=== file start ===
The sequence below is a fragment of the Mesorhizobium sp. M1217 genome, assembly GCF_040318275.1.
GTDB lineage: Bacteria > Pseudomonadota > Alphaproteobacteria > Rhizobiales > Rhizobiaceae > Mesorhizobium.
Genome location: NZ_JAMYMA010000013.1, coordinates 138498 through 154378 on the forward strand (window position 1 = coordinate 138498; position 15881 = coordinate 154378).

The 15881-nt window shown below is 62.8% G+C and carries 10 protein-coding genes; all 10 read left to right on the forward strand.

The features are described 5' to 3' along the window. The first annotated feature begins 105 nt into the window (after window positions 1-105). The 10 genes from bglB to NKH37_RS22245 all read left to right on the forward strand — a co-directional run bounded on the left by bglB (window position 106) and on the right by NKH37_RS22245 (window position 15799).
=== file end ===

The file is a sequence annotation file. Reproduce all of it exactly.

The sequence below is a fragment of the Mesorhizobium sp. M1217 genome, assembly GCF_040318275.1.
GTDB lineage: Bacteria > Pseudomonadota > Alphaproteobacteria > Rhizobiales > Rhizobiaceae > Mesorhizobium.
Genome location: NZ_JAMYMA010000013.1, coordinates 138498 through 154378 on the forward strand (window position 1 = coordinate 138498; position 15881 = coordinate 154378).

The 15881-nt window shown below is 62.8% G+C and carries 10 protein-coding genes; all 10 read left to right on the forward strand.

The features are described 5' to 3' along the window. The first annotated feature begins 105 nt into the window (after window positions 1-105). The 10 genes from bglB to NKH37_RS22245 all read left to right on the forward strand — a co-directional run bounded on the left by bglB (window position 106) and on the right by NKH37_RS22245 (window position 15799).